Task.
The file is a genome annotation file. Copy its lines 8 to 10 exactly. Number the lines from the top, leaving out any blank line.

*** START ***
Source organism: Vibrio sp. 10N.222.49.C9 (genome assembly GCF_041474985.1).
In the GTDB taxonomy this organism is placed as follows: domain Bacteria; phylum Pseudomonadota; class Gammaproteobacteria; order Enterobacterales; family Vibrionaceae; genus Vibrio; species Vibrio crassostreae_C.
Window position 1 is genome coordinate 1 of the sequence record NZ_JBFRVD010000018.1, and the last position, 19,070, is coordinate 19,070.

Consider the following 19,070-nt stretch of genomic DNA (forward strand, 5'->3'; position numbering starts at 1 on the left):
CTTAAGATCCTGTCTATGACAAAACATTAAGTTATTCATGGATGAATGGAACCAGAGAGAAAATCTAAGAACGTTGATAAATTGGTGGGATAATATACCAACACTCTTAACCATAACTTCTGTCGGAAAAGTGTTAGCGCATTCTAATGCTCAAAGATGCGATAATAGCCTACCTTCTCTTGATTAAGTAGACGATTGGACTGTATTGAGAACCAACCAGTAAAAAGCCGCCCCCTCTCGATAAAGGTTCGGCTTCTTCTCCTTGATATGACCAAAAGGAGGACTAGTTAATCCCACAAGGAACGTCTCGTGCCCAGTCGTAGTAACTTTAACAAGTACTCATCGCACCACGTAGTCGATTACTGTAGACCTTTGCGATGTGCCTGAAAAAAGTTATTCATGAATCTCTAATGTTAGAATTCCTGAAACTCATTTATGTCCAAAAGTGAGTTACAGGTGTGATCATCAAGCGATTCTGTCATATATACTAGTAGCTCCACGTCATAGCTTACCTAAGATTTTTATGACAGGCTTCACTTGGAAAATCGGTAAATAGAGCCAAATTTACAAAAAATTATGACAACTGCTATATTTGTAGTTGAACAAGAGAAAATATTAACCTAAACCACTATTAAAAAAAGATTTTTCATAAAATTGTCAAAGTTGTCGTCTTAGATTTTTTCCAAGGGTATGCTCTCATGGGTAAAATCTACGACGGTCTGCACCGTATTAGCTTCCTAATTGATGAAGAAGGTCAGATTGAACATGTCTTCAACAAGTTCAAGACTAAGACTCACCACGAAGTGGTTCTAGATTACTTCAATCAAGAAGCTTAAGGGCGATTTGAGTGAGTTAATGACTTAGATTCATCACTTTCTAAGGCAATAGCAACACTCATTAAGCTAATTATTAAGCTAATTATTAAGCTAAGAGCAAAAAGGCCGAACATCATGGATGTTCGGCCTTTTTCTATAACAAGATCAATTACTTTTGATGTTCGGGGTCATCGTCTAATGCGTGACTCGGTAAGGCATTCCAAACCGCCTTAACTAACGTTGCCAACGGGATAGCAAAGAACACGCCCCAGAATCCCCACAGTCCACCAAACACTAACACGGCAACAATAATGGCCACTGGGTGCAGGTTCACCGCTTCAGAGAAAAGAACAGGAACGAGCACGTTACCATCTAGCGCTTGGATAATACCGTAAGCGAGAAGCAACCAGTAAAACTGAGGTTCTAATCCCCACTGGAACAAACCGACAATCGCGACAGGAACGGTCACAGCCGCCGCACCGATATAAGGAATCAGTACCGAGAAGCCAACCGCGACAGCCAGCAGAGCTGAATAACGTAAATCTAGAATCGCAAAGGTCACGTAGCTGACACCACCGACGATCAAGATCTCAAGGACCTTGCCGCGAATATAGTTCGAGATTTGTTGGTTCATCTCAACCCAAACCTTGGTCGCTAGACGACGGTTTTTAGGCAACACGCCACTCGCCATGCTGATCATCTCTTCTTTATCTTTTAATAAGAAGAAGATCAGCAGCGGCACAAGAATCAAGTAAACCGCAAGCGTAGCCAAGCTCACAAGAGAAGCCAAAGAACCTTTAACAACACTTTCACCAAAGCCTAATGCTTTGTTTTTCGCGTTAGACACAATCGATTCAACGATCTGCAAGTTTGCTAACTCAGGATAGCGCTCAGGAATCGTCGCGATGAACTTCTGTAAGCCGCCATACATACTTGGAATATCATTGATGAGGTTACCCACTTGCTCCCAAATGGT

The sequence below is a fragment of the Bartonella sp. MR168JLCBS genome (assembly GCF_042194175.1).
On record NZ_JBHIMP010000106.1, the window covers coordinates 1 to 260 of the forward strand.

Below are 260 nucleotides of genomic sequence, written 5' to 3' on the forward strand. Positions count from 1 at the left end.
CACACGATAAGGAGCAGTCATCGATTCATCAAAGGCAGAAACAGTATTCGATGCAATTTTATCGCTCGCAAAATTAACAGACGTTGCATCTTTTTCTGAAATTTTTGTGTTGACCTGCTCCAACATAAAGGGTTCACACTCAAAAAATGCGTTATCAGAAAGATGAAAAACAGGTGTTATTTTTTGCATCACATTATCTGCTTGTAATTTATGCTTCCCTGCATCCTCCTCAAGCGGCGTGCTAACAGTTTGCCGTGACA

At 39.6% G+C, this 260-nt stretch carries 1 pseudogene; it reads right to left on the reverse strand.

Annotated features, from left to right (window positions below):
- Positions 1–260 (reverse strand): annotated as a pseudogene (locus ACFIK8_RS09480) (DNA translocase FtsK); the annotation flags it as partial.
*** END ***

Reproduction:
Below are 260 nucleotides of genomic sequence, written 5' to 3' on the forward strand. Positions count from 1 at the left end.
CACACGATAAGGAGCAGTCATCGATTCATCAAAGGCAGAAACAGTATTCGATGCAATTTTATCGCTCGCAAAATTAACAGACGTTGCATCTTTTTCTGAAATTTTTGTGTTGACCTGCTCCAACATAAAGGGTTCACACTCAAAAAATGCGTTATCAGAAAGATGAAAAACAGGTGTTATTTTTTGCATCACATTATCTGCTTGTAATTTATGCTTCCCTGCATCCTCCTCAAGCGGCGTGCTAACAGTTTGCCGTGACA

At 39.6% G+C, this 260-nt stretch carries 1 pseudogene; it reads right to left on the reverse strand.